As for me, my problem is the fuel and forex SUBSIDY.

          • Michael Kadiri SocioPolitical

            Dangote has elevated to global business status which means that his operations will like his peers around the world, start to operate without borders and society (not only in NIgeria, but also in the West) seems to have accepted that the good those business deliver in terms of jobs, spreading wealth, etc is worth more than taxing them.

            It is a compelling model because truth is, they create more than governments do especially our type of government. What we must do is create an encouraging and transparent environment – floating the Naira and removing subsidies for example.

          • William Norris

            My remedy for the taxes is to convert from taxing income to taxing consumption.

            I believe one effect of this would be an increase in savings and investment.

            Also force these companies to list on the exchanges and encourage Nigerians to buy their shares.

          • FrNinja

            Do the refineries at rotterdam, houston, singapore operate tax free? The refinery business operates on margins of 12 per barrel. Its profitable enough to be taxed.

          • William Norris

            It’s possible they pay no taxes.

            There’s a list published from time to time of massive USA companies that pay no tax because they use various avoidance schemes, shelters etc which they get by LOBBYING Congress….which is a genteel term for CORRUPTION.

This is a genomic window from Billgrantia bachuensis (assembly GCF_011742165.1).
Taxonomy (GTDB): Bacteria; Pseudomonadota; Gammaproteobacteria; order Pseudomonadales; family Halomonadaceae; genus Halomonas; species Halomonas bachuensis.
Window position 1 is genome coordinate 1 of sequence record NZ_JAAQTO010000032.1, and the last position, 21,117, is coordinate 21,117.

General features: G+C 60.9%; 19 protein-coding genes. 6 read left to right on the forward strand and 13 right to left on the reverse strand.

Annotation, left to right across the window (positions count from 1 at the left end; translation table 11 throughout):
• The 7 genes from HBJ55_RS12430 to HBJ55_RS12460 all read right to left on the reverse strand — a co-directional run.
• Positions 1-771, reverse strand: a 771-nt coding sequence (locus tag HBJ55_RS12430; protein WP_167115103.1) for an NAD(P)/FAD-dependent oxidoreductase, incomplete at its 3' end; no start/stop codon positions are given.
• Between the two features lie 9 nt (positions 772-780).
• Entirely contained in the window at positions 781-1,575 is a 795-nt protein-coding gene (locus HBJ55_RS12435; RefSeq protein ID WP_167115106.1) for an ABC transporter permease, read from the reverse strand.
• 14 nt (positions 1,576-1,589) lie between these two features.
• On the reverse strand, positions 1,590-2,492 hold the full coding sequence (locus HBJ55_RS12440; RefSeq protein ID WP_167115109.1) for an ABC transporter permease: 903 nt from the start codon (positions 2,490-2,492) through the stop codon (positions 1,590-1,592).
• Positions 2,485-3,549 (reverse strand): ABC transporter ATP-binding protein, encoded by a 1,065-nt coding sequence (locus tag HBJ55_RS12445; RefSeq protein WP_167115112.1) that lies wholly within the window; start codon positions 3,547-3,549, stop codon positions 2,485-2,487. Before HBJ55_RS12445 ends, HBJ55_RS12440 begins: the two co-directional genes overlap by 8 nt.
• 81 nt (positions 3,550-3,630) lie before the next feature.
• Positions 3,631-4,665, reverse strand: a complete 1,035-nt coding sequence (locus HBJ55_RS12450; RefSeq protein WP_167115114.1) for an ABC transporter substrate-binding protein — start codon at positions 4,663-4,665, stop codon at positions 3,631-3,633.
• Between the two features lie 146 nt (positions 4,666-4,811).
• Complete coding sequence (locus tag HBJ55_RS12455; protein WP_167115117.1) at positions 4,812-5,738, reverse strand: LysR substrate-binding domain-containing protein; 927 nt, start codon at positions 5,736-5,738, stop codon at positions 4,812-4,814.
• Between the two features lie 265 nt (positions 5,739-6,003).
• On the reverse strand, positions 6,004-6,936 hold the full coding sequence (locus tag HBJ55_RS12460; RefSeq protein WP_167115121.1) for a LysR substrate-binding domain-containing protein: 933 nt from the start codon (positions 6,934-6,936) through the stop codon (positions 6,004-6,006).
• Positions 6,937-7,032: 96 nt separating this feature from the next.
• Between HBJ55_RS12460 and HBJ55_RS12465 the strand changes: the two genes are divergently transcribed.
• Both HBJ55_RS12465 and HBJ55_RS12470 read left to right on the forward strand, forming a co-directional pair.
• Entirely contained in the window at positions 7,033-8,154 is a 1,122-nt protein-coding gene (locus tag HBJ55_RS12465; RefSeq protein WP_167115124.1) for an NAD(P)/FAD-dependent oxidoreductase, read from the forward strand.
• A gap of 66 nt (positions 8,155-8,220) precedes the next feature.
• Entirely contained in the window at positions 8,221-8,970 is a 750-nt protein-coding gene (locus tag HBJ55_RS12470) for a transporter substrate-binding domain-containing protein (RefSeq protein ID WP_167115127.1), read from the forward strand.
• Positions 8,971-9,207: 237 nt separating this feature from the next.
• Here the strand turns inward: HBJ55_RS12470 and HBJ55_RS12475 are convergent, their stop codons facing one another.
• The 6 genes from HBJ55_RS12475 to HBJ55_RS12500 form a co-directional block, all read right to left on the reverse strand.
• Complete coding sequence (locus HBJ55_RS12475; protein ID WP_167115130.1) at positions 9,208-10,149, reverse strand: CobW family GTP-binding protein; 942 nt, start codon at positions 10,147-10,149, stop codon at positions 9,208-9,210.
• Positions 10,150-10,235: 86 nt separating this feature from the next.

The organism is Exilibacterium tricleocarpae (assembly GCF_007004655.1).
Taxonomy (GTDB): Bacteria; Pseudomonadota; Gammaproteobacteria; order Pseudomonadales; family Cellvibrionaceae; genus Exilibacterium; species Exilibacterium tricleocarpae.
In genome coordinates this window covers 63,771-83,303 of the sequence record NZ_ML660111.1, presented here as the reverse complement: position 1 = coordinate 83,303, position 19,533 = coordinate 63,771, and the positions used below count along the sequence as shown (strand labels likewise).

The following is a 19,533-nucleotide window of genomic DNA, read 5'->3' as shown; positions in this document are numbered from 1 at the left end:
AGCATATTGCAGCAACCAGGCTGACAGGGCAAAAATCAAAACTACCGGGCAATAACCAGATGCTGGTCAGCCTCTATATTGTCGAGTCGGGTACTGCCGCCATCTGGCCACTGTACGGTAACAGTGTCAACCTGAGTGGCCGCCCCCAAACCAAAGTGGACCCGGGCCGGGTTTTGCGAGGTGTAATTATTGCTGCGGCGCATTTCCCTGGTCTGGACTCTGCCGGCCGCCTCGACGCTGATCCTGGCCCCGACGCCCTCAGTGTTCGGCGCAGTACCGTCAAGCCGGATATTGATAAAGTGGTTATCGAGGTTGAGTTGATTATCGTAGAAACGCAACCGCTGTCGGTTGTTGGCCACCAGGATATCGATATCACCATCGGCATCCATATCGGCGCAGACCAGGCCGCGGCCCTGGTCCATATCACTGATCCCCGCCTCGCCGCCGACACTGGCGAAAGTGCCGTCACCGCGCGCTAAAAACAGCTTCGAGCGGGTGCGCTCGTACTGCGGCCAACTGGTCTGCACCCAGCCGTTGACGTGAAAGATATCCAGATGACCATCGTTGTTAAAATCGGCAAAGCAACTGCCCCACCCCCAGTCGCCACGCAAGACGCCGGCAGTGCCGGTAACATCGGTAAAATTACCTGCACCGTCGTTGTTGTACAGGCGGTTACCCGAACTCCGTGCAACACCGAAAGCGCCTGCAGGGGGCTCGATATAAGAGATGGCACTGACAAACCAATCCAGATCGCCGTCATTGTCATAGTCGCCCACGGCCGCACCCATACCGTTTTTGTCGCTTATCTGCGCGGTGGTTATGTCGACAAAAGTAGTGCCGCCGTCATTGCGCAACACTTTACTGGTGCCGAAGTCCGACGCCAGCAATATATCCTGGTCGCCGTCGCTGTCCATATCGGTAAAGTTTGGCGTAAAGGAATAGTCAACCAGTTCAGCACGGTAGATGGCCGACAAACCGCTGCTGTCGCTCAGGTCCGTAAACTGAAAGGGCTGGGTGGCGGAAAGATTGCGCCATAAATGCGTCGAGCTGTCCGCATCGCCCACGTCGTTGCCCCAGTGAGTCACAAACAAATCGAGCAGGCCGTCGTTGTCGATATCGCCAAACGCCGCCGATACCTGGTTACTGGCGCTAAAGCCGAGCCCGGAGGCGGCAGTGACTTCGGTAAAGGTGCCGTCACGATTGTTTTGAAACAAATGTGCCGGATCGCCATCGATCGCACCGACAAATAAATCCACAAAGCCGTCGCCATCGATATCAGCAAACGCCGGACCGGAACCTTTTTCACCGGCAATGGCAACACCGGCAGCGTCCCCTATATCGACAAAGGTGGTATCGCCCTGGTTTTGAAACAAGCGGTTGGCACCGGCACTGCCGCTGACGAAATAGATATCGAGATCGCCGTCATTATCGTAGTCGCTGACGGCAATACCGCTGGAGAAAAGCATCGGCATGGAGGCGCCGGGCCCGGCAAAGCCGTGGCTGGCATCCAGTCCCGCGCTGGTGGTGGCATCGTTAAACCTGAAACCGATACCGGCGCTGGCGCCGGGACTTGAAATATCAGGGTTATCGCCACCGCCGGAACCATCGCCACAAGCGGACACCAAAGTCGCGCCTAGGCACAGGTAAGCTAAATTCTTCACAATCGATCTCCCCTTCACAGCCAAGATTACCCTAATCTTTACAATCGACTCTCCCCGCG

I know, I know, there’s no corruption in the USA. LOL!

          • FrNinja

            Dangote paid just 12 billion in taxes from 1 trillion in profits from his cement business between 2010 and 2015. Meanwhile his thousands of 40 tonne trucks caused billions in damages to state and local roads built to support maximum loads of 30 tonnes.

          • William Norris

            Deep pocketed MTN allowed kidnappers and terrorists to operate for years with unregistered phones. People got kidnapped and killed as a result.

            MTN then bribed the Chief of Staff to the President to escape legal sanctions.

            I wonder if all those who profited from MTN shares are willing to give back their blood money.

    • FrNinja

      How do you want Emefiele, Buhari, Osibanjo and others to pay for their children’s school fees abroad if the naira falls to 600 to the dollar?

      • William Norris

        THE NIGERIAN PEOPLE are the ones demanding that the naira be fixed at an unrealistic rate. They elected Buhari. Deal with it.